Posts from 2009

Mélissa Laveaux

Tuesday, May 26th, 2009 by Julija

folk // acoustic blues // world

Soul, folk, jazz and creole influences shine throughout Camphor & Copper (2008) — the first full-length of self-taught guitarist and singer-songwriter Mélissa Laveaux. On her debut album Mélissa displays impressive musical range and clever lyrics. Mélissa’s folk-blues arrangements, catchy hand claps, whispery vocals and her unique percussive finger-style guitar will be appealing to the fans of Ayo and Aurgasm featured Asa. Of special quality is Mélissa’s sharp and powerful cover of Elliott Smith’s “Needle in the Hay”.

From world music rhythms to brutally honest blues.
Melissa Laveaux – Needle In The Hay
Melissa Laveaux – Koud’lo
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Tony Allen

Friday, May 22nd, 2009 by Andrew Ladd

afrofunk // jazz

The opening to “Too Many Prisoners (Elewon Po)” sounds like it could be taken right off an Isaac Hayes record (one extremely well-known one in particular…), which is funny because Hayes is one of the few people not commonly listed as an Allen influence (viz. Art Blakey, Dizzy Gillespie, James Brown, Fela Kuti, etc.). After that, though, the Shaft theme is quickly dropped for something more like Pucho Brown: a breezy, carefree collection of bass, vocals, and the drumming for which Allen is most renowned. The single was released May 11 and is available on iTunes; the album (Secret Agent) comes out June 8. (We also covered some of Tony’s other work way back in August 2007.)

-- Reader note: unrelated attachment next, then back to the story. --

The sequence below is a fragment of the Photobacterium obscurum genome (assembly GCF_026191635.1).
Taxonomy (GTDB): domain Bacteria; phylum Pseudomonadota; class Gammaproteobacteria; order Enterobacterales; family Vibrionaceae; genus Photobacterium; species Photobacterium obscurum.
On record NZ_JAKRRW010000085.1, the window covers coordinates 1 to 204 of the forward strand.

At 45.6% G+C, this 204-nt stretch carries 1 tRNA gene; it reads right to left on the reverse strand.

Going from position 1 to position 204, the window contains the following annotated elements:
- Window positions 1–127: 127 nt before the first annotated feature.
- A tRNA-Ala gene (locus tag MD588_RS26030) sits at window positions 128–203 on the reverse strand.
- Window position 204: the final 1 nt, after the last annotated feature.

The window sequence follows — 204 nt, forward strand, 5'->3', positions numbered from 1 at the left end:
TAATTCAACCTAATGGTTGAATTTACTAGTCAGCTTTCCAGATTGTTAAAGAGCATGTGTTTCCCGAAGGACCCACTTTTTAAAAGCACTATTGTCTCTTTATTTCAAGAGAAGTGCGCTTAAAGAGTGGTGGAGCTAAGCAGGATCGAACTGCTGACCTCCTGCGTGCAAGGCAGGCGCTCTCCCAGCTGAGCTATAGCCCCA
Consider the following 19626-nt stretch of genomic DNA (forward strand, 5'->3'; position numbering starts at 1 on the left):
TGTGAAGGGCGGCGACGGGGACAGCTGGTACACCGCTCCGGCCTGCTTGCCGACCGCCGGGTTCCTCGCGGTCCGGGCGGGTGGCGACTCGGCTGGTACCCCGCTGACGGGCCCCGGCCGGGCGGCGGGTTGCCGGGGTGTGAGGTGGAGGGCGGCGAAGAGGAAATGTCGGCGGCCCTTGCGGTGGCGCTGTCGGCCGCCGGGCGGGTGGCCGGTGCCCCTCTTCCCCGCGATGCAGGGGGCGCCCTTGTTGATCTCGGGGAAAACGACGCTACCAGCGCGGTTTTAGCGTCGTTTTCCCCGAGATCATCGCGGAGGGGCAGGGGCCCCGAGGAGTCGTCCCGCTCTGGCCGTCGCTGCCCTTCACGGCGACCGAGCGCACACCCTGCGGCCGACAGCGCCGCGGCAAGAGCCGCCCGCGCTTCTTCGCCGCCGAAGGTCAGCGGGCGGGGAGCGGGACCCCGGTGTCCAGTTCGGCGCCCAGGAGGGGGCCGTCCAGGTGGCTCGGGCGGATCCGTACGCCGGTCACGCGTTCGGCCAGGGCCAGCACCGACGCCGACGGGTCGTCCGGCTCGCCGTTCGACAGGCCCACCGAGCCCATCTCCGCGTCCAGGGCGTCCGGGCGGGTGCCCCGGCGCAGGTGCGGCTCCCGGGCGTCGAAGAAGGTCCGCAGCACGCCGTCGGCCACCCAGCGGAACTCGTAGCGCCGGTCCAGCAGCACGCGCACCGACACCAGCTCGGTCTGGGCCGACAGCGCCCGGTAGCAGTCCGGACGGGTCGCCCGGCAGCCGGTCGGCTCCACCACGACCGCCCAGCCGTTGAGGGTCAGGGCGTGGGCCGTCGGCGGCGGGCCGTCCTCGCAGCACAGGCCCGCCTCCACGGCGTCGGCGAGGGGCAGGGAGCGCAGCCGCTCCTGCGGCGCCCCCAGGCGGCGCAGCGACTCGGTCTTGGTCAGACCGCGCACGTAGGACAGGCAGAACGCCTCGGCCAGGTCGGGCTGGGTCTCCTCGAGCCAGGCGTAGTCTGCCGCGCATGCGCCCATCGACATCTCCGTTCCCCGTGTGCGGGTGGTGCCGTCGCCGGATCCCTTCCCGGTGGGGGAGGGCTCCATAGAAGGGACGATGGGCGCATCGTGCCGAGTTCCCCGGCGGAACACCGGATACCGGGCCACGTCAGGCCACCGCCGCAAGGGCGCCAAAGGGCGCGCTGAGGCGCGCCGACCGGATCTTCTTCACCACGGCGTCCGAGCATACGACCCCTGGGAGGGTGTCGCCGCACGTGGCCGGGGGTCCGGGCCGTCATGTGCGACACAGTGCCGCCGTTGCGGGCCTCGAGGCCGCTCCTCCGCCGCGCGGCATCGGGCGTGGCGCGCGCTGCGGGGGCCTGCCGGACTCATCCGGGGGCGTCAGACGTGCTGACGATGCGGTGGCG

Bright and flavorful
Tony Allen ““ Too Many Prisoners (Elewon Po)
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Audie Darling

Friday, May 8th, 2009 by Kyle

country-folk // singer-songwriter

Venturing from home in Nashville, Audie‘s sound grew dear as she followed charms winding their way through mountain trails and Parisian boulevards before encountering musical kin in Portland. With helpful newfound friends, a tickle of entrancing hymnals was then culled from her memory; forming a delicate, haunting echo in your heart that asks where you’ve been. Were you calling out quietly in the night for a friend? Or swinging in tire swings on dwindling summer days… an occasional ring to your ear of someone you knew and should maybe say hello to. Do clairvoyant clarinets introduce another scene? Stringing you along as hammers unlock dissonance and banjitars herald kind nudges anent upright bass. Jeering ghosts fleshed out with hindsight; twilight’s mist dispersed upon reason; her songs usher in an elusive, captivating treasure to collect and hold tender forever.

An audio darling.
Audie Darling – Warn Out Shoe
Audie Darling – Little Bird
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Indigo Jam Unit

Tuesday, April 28th, 2009 by Kyle

nu-jazz // clubjazz